IN 1850 several newspapers printed a report under the heading, “Romantic and Mysterious Affair”, the gist of which is as follows.

On February 12, 1850, a young man named Richard Soper, who held a post at Her Majesty’s Dockyard in Woolwich on a salary of £100 a year, arrived at the Justice Room at the Mansion House to seek advice. In the absence of the Lord Mayor, he saw Alderman Carden.

He told the alderman that the lady he was going to marry died suddenly in the middle of January. He had been courting her for some time and they were planning to get married in a few days, but her mother and her stepfather, who were opposed to the match, “had placed her under violent constraint”. He suspected that his future bride “had been prematurely hurried out of the world”.

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Basingstoke Gazette: Church Square, Basingstoke

Richard told the alderman his suspicions were intensified when he heard that one of the servants had been dismissed for alleging that the young lady had been cruelly beaten by her mother and that her stepfather “had sworn that he would hang her rather than that the marriage should take place”.

Convinced that she had not died a natural death, Richard had asked the local coroner to hold an inquest, but the coroner refused to do so on the advice of the family doctor. Richard suspected that there was a conspiracy to cover up the truth as the coroner, the doctor, and the stepfather were all part of the same circle.

He saw little point in applying to the local magistrates as they were also members of the town elite. However, the alderman told him that his case was outside the Lord Mayor’s jurisdiction and if he wanted to take his case further, his only recourse was to apply to the magistrates where the lady died. It is not known what, if any, further action Richard took after his interview with Alderman Carden.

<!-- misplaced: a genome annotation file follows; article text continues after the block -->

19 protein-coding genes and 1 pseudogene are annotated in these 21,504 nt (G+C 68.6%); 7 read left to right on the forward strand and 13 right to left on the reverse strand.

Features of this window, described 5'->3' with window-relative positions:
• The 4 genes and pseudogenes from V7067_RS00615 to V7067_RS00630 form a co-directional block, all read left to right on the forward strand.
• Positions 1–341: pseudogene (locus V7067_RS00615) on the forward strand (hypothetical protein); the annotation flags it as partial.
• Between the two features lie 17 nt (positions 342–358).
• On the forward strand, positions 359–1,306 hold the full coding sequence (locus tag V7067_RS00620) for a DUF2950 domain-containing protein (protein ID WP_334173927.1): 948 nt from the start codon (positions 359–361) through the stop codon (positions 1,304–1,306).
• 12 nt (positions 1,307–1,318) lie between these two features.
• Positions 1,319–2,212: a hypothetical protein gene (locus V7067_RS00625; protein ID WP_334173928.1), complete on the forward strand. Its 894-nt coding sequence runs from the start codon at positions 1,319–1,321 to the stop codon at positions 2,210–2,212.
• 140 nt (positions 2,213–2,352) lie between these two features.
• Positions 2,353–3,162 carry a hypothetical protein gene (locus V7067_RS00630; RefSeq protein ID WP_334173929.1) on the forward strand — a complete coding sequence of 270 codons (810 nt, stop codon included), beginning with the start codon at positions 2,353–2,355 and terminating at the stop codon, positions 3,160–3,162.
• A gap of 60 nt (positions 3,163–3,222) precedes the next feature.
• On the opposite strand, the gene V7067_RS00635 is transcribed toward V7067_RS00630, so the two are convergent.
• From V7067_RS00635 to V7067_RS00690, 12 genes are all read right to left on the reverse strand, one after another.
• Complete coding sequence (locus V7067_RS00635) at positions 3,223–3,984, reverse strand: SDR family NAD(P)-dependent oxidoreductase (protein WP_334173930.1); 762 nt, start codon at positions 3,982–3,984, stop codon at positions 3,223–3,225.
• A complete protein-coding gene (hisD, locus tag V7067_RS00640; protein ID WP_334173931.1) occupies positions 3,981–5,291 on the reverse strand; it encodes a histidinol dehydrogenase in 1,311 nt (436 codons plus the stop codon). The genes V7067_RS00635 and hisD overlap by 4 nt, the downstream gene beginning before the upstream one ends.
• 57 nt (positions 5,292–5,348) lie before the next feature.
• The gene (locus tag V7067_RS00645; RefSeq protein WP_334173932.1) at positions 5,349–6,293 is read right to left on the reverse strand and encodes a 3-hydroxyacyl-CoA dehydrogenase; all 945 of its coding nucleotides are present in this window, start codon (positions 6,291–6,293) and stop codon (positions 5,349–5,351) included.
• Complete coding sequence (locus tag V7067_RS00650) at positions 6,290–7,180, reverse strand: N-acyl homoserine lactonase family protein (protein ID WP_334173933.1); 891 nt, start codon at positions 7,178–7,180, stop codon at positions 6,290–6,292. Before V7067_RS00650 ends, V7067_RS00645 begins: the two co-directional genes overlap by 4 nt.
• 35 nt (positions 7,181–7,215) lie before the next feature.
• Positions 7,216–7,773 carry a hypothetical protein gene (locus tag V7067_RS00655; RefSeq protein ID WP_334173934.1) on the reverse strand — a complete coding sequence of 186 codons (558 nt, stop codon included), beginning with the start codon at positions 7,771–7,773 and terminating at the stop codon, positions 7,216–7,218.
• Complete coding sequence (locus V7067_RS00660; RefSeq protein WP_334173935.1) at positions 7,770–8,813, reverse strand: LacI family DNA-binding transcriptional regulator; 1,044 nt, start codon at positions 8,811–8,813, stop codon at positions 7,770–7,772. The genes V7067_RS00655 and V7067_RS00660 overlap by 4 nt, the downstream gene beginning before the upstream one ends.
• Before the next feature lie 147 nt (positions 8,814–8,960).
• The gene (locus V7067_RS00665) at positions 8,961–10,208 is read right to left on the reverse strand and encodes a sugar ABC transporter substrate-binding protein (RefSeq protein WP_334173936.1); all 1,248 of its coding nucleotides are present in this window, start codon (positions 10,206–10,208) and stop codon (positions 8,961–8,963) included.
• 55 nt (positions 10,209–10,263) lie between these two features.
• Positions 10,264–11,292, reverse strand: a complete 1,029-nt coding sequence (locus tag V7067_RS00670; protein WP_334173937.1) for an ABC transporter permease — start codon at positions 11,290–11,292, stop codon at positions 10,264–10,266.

The young lady was Mary Martha Ruth Leigh. The records show that she died in Basingstoke on 16 January 1850 aged 26 of a disease of the brain after an illness of three days. She was the daughter of the late William Leigh, Esquire, of Overton. After William Leigh died, Mary’s mother married James Warne, a solicitor and three times Mayor of Basingstoke. Mary and her mother moved into James Warne’s house in Church Square.

Mary’s funeral was held at Overton church on January 21. She was buried in the Leigh family vault. The following morning, someone noticed the church door had been broken open.

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Basingstoke Gazette: North British Daily Mail, February 26 1850

Further investigation showed that the brick arch over the vault had been disturbed, the oaken lid of Mary’s coffin had been removed and the lead coffin had been cut open to expose the head and face, “so as to discover a portion of the features of the deceased, and to enable some locks of hair to be removed”. A wax candle had been taken from the pulpit which appeared to have been burning for nearly two hours.  

On the news that “the sacred edifice had been desecrated, and the abode of the dead violated, the greatest horror, excitement, and conjecture prevailed throughout the village of Overton”.

As it was known that Richard and Mary were planning to run away together and arrange a clandestine marriage before their plans were discovered, it seemed almost certain that it was Richard who broke into the crypt. He had attended the funeral, although uninvited, and was seen hanging around the churchyard after the mourners had left.

He was arrested and taken to Kingsclere and locked in the police cells until his appearance before the magistrates at the petty court held at the Swan Inn, Kingsclere, on January 25 where he was charged with damaging the Overton church door. However, he was acquitted because all the evidence was circumstantial. There was no proof that he caused the damage.

The intended elopement, the suspicions about Mary’s sudden death, the despair of her lover, the breaking into the vault in the night and the opening of the coffin to have one last look at the face of his beloved, explain why the newspapers called it a “Romantic and Mysterious Affair”.

This article was written by Bob Clarke